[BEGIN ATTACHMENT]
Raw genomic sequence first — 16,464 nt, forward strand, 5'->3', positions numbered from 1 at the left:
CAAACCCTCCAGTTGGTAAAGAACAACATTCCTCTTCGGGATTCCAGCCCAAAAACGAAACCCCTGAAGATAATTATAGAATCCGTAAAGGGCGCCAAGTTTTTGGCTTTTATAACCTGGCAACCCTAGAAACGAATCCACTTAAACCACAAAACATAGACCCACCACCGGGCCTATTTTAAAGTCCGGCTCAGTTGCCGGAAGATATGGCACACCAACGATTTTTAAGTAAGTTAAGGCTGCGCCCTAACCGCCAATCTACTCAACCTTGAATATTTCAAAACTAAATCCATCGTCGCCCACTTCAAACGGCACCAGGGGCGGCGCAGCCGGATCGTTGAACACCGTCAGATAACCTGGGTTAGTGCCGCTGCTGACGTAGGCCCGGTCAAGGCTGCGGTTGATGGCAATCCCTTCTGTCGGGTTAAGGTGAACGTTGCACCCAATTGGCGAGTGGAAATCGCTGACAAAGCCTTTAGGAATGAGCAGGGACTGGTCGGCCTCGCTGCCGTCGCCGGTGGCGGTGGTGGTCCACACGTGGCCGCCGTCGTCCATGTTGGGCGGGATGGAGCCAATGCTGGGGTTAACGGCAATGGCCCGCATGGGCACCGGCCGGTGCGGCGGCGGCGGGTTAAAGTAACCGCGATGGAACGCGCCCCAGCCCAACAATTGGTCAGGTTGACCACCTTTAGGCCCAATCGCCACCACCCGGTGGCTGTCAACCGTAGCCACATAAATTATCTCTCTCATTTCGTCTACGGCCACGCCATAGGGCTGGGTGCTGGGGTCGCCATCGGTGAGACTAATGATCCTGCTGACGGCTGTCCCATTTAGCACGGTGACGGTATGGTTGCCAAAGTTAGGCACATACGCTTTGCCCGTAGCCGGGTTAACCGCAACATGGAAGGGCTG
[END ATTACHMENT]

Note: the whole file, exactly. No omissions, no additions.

Raw genomic sequence first — 16,464 nt, forward strand, 5'->3', positions numbered from 1 at the left:
CAAACCCTCCAGTTGGTAAAGAACAACATTCCTCTTCGGGATTCCAGCCCAAAAACGAAACCCCTGAAGATAATTATAGAATCCGTAAAGGGCGCCAAGTTTTTGGCTTTTATAACCTGGCAACCCTAGAAACGAATCCACTTAAACCACAAAACATAGACCCACCACCGGGCCTATTTTAAAGTCCGGCTCAGTTGCCGGAAGATATGGCACACCAACGATTTTTAAGTAAGTTAAGGCTGCGCCCTAACCGCCAATCTACTCAACCTTGAATATTTCAAAACTAAATCCATCGTCGCCCACTTCAAACGGCACCAGGGGCGGCGCAGCCGGATCGTTGAACACCGTCAGATAACCTGGGTTAGTGCCGCTGCTGACGTAGGCCCGGTCAAGGCTGCGGTTGATGGCAATCCCTTCTGTCGGGTTAAGGTGAACGTTGCACCCAATTGGCGAGTGGAAATCGCTGACAAAGCCTTTAGGAATGAGCAGGGACTGGTCGGCCTCGCTGCCGTCGCCGGTGGCGGTGGTGGTCCACACGTGGCCGCCGTCGTCCATGTTGGGCGGGATGGAGCCAATGCTGGGGTTAACGGCAATGGCCCGCATGGGCACCGGCCGGTGCGGCGGCGGCGGGTTAAAGTAACCGCGATGGAACGCGCCCCAGCCCAACAATTGGTCAGGTTGACCACCTTTAGGCCCAATCGCCACCACCCGGTGGCTGTCAACCGTAGCCACATAAATTATCTCTCTCATTTCGTCTACGGCCACGCCATAGGGCTGGGTGCTGGGGTCGCCATCGGTGAGACTAATGATCCTGCTGACGGCTGTCCCATTTAGCACGGTGACGGTATGGTTGCCAAAGTTAGGCACATACGCTTTGCCCGTAGCCGGGTTAACCGCAACATGGAAGGGCTG